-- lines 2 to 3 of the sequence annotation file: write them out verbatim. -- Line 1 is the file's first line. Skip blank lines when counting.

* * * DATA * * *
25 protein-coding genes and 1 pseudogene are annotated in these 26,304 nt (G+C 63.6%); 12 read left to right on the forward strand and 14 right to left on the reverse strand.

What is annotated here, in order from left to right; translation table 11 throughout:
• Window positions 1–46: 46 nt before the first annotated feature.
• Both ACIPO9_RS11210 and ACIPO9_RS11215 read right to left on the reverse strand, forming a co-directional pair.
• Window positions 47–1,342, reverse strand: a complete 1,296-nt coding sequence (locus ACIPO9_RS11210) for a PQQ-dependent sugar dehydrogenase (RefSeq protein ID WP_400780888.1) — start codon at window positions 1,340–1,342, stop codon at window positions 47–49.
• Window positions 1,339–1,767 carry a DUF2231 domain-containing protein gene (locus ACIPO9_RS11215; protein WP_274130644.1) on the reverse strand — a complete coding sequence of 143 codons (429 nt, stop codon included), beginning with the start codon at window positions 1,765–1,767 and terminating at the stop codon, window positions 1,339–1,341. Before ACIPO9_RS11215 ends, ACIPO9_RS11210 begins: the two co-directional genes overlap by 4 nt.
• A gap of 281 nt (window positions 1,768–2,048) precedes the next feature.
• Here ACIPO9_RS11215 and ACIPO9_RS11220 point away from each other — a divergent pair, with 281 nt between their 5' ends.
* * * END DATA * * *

What is annotated here, in order from left to right; translation table 11 throughout:
• Window positions 1–46: 46 nt before the first annotated feature.